However, Röntgen is best known for his discovery of the X-rays while occupied at the University of Würzburg in 1895. He investigated external effects from various types of vacuum tube equipment when electrical discharge was passed through. While performing his experiments with Lenard’s tubes added by a thin aluminum window and a cardboard covering, The scientist found out that invisible cathode rays caused a fluorescent effect on a barium platinocyanide painted cardboard when located closely to the aluminum window. Röntgen extended his experiments with the Hittorf-Crookes tube and came to the conclusion to have discovered a new kind of rays for the first time, which he temporally named X-rays. A few days later, Röntgen tried out his new discovery on his wife Anna Bertha. He took the first X-ray image of her hand. Seeing her own skeleton was quite shocking to her wherefore she said “I have seen my death!“.
The Nobel Prize in Physics
The scientist published his first of three papers on X-rays in December 1896 titled ‘On a new kind of rays‘. Röntgen was awarded an honorary Doctor of medicine for his achievement by the university and earned himself the reputation as the father of diagnostic radiology. In 1901, Röntgen was awarded with the Nobel Prize in Physics and donated the monetary reward from his prize to the university. In response to an inquiry, he told AEG that he was of the opinion that “his inventions and discoveries belong to the general public and should not be reserved for individual companies by patents, licence agreements or the like“. Likewise, he rejected the title of nobility proposed to him.
In 1919 Röntgen’s wife died after a long and serious illness. In the same year he was appointed honorary member of the German Physical Society. He retired from his position as professor at the University of Munich on April 1, 1920. Due to inflation in the post-war years, Röntgen lost large parts of his considerable fortune. As a retired civil servant, however, he received regular pension payments and therefore did not have to suffer any hardship.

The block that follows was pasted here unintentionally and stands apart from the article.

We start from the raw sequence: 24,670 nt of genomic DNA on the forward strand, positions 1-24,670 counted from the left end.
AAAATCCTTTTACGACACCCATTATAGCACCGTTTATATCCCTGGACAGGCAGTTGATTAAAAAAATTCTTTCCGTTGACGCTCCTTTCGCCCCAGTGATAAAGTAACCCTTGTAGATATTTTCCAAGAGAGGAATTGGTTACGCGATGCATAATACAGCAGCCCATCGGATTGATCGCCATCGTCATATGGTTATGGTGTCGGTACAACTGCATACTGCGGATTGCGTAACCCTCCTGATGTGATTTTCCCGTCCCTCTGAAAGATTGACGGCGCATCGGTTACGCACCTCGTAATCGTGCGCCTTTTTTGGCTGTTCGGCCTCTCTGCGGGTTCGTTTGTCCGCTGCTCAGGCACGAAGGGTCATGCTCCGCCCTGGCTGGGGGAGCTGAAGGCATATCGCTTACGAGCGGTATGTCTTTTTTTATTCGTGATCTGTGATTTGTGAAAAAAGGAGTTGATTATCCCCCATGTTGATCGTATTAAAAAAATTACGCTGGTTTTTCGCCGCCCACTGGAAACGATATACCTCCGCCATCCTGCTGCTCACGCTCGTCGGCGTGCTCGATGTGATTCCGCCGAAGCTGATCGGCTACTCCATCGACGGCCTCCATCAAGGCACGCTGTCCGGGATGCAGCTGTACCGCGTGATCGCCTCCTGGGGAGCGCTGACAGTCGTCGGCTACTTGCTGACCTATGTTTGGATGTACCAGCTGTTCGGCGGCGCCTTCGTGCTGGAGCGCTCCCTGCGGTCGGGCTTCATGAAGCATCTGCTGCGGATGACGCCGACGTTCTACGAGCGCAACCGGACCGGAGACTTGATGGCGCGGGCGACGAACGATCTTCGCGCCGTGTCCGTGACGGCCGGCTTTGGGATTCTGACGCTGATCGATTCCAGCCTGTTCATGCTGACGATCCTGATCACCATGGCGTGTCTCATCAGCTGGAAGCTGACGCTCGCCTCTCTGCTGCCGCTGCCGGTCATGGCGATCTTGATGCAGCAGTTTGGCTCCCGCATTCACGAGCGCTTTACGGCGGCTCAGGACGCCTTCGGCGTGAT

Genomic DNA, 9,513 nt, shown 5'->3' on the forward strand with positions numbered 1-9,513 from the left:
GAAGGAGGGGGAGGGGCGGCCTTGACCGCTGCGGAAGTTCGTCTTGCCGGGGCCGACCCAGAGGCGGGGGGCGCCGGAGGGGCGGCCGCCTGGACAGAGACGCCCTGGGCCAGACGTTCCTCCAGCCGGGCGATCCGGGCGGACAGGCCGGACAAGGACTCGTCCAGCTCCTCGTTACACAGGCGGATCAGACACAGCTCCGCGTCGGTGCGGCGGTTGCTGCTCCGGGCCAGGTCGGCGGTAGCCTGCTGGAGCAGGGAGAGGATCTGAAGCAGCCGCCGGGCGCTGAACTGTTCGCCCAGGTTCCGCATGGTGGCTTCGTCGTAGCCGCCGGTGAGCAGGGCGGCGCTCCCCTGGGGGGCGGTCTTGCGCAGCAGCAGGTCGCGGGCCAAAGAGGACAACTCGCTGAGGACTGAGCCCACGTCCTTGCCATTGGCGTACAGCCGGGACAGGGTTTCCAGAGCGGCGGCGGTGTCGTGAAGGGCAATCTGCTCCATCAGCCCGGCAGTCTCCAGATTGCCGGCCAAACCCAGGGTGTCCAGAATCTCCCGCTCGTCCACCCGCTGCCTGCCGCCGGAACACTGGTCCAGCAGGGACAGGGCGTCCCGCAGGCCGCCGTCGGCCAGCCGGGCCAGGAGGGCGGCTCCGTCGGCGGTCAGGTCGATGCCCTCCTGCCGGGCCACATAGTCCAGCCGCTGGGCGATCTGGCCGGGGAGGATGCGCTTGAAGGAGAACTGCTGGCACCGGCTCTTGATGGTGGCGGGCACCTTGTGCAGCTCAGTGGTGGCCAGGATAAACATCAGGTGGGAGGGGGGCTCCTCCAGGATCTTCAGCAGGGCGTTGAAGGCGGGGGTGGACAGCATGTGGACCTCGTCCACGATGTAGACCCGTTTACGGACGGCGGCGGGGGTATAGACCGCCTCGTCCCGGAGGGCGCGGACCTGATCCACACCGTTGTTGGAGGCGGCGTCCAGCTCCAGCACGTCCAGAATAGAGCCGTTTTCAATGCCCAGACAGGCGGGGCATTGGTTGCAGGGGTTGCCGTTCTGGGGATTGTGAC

On 10 February 1923, Wilhelm Conrad Röntgen died of intestinal cancer in Munich at the age of 77. He also decreed in his will that all his scientific records should be destroyed. His friends complied with this wish, so that only a few documents of Wilhelm Conrad Röntgen still exist.
Never before had the news of a scientific discovery spread so quickly as in the case of X-rays. On 5 January 1896, the first public news about this appeared in the morning edition of “Die Presse” in Vienna. Now the usefulness of the “X-rays” in medicine was immediately understandable even for laypersons. Röntgen’s discovery, however, not only revolutionized medical diagnostics, but also made other groundbreaking scientific achievements of the 20th century possible. Medical diagnostics is still the most important field of application for X-rays today. In the course of time the radiation exposure could be further reduced, at the same time the images became more and more detailed. Today, new imaging techniques such as computed tomography can be used to create three-dimensional images of the inside of the body using mathematical methods.
References and Further Reading:
-  Conrad Röntgen Biography University of Kiel [PDF] (In German)
-  Conrad Röntgen biography at the Nobel Prize Foundation
-  Conrad Röntgen, German physicist, at Britannica Online
-  Felix Bloch and the Nuclear Magnetic Resonance Method, SciHi Blog, October 23. 2014
-  Sir William Henry Bragg and his Work with X-Rays, SciHi Blog, July 2, 2015
-  Robert Ledley and the Computer Tomograph, SciHi Blog
-  Conrad Röntgen at Wikidata
-  How X-rays see through your skin – Ge Wang, TED-Ed @ youtube
-  Chisholm, Hugh, ed. (1911). . Encyclopædia Britannica. Vol. 23 (11th ed.). Cambridge University Press. p. 694.
-  Works by or about Wilhelm Röntgen at Internet Archive
-  Newspaper clippings about Wilhelm Röntgen in the 20th Century Press Archives of the ZBW
-  Horst Kant : In: Neue Deutsche Biographie (NDB). Band 21, Duncker & Humblot, Berlin 2003, ISBN 3-428-11202-4, S. 732–734
-  Conrad Röntgen Timeline via Wikidata